New Year's Resolution off to a Shaky (?) Start

Last week I wrote about how I want to submit once a week in 2013. I attempted this in 2009, and it lasted a few weeks. Last year, I did okay committing to one submission a month, but even that was a bit of a challenge. Because, like many writers, I really dislike the submission process. My introverted nature makes me uncomfortable with “selling myself,” even though I really do believe in the stories I have to tell, and even though it’s clearer than ever to me now that what I truly want to be is a writer.

But there’s a certain despair from knowing something will never be perfect, that there are in fact hundreds of ways to tell the same story, and you could go crazy uncovering which one is “right.” I began submitting Ever This Day after I had put it through enough rounds that it felt “done” to me. All the writing advice urges you to revise, revise, and revise some more. But revision can be a black hole; if you’re so paralyzed about whether the story is the best it can possibly be, it’s still just as unpublished as something you’ve created as a one-off first draft. At some point, you need to “abandon” revisions and see how the world responds. (Orson Scott Card is a little notorious for wanting to revise his books after they’ve already been published, proof that that urge never really goes away.)

So the question weighing on my mind is: at what point do you stop revising? I told myself I would submit Ever This Day for a year; after that, I would re-evaluate it, possibly considering whether I wanted to put it through another round or two of revisions before submitting it again. That year is up now, and the book has earned about 10 rejections — which, in the big scheme of things, isn’t actually that many. I read once that you shouldn’t make major changes or assume something isn’t ready for publication until you get at least 30 rejections; up to that point, you can assume rejections are just a matter of personal taste. So I’m tempted to make 30 rejections, rather than a year, my new “benchmark.”

Here’s what it comes down to: my intent to re-evaluate Ever This Day after a year of sending it out and my intent to submit once a week in 2013 are at odds with one another. And the truth is, I balk at the thought of revising ETD again without professional guidance (meaning, I’d be more than happy to give it a major rework on the advice of an agent or editor). I’m not ready to be done with the story; it still hooks into me in a way that keeps me believing in it. But I don’t want to revise it right now. I’d rather start a reworking of my Rapunzel story from NaNoWriMo, which has managed to get me more excited than any fiction has in a long, long time. I don’t want to lose that momentum. And, on a more short-term note, I really want to have a bit of it ready to show my writers group when I meet with them in person at the end of the month.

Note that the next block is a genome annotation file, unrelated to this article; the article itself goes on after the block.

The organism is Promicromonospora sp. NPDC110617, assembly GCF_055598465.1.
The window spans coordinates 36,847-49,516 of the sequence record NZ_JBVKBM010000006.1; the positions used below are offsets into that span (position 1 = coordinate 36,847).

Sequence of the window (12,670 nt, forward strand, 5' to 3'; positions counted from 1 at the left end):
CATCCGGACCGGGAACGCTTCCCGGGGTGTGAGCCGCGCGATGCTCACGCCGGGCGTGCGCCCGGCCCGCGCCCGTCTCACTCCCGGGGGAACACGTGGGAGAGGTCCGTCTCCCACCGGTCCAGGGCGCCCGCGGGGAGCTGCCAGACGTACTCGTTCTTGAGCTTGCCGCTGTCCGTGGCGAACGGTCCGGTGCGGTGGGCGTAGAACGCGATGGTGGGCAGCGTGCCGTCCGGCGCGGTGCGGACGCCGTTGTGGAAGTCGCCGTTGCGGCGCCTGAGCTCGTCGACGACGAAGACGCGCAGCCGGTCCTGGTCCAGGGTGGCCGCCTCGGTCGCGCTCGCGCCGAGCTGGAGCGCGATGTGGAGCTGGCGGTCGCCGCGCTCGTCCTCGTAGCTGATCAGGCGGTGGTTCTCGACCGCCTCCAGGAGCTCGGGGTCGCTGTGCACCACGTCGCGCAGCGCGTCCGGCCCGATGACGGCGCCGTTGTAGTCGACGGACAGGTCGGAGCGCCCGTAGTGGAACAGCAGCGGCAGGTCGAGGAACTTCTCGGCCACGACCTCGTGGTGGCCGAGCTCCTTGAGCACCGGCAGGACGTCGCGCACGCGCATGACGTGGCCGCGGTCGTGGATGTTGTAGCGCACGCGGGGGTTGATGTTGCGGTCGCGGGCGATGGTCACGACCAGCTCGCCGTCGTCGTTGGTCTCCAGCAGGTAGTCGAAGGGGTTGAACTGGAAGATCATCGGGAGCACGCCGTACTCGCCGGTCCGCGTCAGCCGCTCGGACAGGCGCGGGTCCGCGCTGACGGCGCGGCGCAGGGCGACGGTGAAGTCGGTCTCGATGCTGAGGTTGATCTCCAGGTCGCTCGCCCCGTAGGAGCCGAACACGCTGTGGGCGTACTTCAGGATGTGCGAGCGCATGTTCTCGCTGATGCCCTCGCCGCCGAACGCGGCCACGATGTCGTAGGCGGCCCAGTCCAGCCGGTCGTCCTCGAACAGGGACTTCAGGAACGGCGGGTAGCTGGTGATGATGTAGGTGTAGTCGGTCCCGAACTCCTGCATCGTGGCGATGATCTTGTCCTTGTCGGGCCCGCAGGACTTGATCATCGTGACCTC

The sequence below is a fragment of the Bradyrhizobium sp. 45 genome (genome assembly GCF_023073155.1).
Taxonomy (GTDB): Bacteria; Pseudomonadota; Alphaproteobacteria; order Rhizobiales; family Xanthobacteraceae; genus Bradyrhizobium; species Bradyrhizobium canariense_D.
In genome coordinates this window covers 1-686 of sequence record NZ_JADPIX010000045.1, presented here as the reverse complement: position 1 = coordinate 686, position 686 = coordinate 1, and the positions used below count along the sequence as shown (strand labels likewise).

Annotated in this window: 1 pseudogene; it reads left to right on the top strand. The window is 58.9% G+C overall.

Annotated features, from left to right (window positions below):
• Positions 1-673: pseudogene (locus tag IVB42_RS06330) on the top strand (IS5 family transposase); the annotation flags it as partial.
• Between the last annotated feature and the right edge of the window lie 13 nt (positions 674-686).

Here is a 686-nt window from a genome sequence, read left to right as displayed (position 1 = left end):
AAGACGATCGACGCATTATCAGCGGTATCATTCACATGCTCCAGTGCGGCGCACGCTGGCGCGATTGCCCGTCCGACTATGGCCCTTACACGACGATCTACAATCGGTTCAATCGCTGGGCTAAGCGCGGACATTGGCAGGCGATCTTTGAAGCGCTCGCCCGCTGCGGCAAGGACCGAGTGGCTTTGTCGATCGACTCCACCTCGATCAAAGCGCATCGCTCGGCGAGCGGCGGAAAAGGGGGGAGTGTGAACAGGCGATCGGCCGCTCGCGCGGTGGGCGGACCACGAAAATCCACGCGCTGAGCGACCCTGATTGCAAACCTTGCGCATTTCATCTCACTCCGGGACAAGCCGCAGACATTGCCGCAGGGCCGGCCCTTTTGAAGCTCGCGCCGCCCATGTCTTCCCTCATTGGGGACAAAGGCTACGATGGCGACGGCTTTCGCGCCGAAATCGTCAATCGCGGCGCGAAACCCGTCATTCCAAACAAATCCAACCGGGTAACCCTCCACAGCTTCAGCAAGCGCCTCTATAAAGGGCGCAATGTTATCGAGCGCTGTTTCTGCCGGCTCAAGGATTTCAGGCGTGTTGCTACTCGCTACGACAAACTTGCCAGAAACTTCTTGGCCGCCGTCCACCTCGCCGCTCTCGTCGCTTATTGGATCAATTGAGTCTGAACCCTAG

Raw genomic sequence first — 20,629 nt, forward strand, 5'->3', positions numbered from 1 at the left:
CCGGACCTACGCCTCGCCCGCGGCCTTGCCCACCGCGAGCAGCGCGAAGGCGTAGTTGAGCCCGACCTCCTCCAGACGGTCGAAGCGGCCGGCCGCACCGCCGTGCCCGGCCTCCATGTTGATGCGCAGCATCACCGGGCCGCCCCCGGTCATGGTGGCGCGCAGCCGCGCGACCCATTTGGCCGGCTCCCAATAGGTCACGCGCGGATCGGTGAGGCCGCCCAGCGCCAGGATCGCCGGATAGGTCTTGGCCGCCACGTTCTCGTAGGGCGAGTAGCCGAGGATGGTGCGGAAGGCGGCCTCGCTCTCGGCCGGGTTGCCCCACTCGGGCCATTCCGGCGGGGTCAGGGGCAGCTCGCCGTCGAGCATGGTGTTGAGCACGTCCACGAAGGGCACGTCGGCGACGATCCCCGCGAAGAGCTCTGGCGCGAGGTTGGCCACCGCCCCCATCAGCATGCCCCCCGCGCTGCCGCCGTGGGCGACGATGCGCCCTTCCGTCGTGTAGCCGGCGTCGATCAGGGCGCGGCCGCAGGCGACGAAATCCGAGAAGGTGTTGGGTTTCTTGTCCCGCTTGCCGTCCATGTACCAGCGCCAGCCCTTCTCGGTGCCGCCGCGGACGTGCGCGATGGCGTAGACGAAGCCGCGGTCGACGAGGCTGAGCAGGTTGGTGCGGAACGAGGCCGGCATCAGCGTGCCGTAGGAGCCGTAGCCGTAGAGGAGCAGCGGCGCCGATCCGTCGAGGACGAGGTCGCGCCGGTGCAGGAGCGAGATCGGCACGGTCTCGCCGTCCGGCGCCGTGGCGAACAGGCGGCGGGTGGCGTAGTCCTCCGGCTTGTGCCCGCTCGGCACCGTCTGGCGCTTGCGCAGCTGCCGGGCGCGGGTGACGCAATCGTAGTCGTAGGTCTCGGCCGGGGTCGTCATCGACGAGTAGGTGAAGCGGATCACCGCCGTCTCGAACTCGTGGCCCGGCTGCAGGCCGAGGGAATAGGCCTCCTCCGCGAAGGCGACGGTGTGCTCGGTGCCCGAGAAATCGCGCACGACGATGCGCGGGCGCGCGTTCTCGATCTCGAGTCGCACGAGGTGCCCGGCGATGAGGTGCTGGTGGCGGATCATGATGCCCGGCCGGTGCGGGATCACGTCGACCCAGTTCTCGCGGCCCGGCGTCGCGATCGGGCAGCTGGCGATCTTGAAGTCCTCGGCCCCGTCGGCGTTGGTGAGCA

So I’m going to keep submitting Ever This Day this year, while revising the Rapunzel and Rumplestiltskin stories, blogging, engaging in various promotions for Hungering and Thirsting for Justice (which recently got a good review here and a mention in the National Catholic Reporter), and continuing to study the craft and the industry. Already, my writing energy is divided in so many directions — but at the same time, I feel like I’ve never loved or wanted to do this more.

I’ve debated posting my query here before, and I’ve ultimately decided to reserve it for agents’ and editors’ eyes, especially since each submission is tailored to the recipient. But I am going to post the synopsis below (which is revised from the one I used last year), in case anyone is curious about what this story is actually about. Feedback is welcome.

All Maddy wants is for life to go back to how it was.

Before her dad lost his job. Before her mom was working all the time. Before the bullying. And before an experimental kiss with her best friend that cost her their friendship.

When she falls into the stream behind her house after her thirteenth birthday, she decides not to come up for air.

But then the angel appears.

Maddy is convinced the angel is Katherine, her mother’s sister who died as a baby. After their brief encounter, Maddy becomes obsessed with bringing Katherine back. When she finally returns, it comes at a high price: she’s now trapped on earth.

But Maddy promises to be at the angel’s side throughout her exile. Soon, Katherine fills every empty space in Maddy’s life. She’s as loyal as a best friend, as nurturing as a parent, and as exciting as a new crush. Maddy learns to ignore the bullying and distance herself from her family’s hardships. She shares Katherine with only one person: her two-year-old sister, Kiana.

When Kiana develops a life-threatening illness, Maddy turns to Katherine for help. Katherine refuses, and Maddy sees a dark side of the angel that may be worse than the reality Maddy sought to escape. Maddy focuses on saving Kiana first. Then, she must find a way to face life on her own—and set the angel free.